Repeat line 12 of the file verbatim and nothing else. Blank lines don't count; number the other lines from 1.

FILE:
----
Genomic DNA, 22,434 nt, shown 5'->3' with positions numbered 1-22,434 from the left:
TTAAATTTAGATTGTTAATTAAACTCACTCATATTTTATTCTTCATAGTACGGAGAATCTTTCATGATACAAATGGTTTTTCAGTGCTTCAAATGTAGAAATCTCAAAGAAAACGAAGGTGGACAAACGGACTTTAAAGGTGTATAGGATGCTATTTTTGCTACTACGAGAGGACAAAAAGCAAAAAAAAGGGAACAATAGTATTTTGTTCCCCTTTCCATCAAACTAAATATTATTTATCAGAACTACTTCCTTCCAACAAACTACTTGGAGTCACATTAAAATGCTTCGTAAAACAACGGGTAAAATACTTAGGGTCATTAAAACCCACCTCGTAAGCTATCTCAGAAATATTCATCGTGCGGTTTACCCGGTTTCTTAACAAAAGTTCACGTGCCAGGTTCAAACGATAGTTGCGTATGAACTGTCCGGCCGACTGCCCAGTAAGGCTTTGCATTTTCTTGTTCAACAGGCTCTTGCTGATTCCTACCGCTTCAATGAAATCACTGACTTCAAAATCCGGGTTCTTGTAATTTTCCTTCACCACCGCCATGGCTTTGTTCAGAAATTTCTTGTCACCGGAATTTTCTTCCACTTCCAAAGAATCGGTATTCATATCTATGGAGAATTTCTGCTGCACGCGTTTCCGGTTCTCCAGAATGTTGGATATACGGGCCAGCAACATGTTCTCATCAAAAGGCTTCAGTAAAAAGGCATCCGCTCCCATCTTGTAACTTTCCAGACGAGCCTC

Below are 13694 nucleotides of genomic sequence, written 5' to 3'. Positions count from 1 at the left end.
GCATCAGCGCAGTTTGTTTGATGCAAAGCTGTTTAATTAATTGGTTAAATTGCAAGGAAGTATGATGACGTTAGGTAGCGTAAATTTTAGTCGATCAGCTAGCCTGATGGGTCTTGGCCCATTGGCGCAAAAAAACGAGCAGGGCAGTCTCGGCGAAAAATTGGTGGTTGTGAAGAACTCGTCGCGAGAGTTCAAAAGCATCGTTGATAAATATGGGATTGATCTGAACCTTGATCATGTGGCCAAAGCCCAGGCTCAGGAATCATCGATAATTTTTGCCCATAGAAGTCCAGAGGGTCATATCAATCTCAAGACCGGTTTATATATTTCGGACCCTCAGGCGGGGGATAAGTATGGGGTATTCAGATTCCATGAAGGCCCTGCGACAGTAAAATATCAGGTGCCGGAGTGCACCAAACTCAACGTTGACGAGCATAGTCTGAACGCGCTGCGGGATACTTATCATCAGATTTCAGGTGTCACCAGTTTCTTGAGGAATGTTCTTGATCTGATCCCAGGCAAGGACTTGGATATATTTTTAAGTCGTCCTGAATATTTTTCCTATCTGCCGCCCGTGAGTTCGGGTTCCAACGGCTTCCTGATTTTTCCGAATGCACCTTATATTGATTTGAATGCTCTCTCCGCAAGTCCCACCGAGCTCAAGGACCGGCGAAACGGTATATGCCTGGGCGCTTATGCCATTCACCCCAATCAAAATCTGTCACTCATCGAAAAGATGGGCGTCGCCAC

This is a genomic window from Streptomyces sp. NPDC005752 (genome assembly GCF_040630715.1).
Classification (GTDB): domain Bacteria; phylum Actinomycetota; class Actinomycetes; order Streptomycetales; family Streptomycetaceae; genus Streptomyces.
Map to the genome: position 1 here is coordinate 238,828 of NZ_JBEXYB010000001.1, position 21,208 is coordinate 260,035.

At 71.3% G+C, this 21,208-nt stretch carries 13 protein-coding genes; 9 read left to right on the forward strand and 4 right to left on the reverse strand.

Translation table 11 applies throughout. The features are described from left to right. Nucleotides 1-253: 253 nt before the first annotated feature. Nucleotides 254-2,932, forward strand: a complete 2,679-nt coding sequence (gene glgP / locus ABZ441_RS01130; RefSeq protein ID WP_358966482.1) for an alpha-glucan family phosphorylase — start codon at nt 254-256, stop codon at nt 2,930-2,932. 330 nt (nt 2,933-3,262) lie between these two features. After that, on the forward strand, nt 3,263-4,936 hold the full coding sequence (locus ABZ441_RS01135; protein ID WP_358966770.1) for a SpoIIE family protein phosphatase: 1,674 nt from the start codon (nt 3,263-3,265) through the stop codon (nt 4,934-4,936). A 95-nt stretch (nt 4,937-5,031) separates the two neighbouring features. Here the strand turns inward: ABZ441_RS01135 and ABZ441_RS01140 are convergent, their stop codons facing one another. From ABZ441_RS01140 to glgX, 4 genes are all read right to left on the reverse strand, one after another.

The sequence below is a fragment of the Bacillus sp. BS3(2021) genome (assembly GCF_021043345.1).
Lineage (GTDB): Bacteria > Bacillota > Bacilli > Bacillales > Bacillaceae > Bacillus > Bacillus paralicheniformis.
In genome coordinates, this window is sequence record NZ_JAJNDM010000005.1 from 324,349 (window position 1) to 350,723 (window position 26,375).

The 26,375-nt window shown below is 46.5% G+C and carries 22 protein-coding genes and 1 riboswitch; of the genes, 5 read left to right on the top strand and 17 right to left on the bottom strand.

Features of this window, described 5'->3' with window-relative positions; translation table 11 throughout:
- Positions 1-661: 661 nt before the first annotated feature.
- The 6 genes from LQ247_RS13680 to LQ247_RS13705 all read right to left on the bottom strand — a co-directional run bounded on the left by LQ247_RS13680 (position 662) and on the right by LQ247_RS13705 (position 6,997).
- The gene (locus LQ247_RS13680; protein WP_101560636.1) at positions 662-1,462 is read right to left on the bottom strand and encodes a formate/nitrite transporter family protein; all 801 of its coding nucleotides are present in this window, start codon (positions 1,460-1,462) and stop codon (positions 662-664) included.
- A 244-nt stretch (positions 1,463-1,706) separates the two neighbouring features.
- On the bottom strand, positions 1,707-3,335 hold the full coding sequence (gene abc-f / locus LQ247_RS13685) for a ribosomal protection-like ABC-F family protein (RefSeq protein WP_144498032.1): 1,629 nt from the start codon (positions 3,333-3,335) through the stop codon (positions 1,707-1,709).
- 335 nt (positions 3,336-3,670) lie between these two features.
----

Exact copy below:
In genome coordinates, this window is sequence record NZ_JAJNDM010000005.1 from 324,349 (window position 1) to 350,723 (window position 26,375).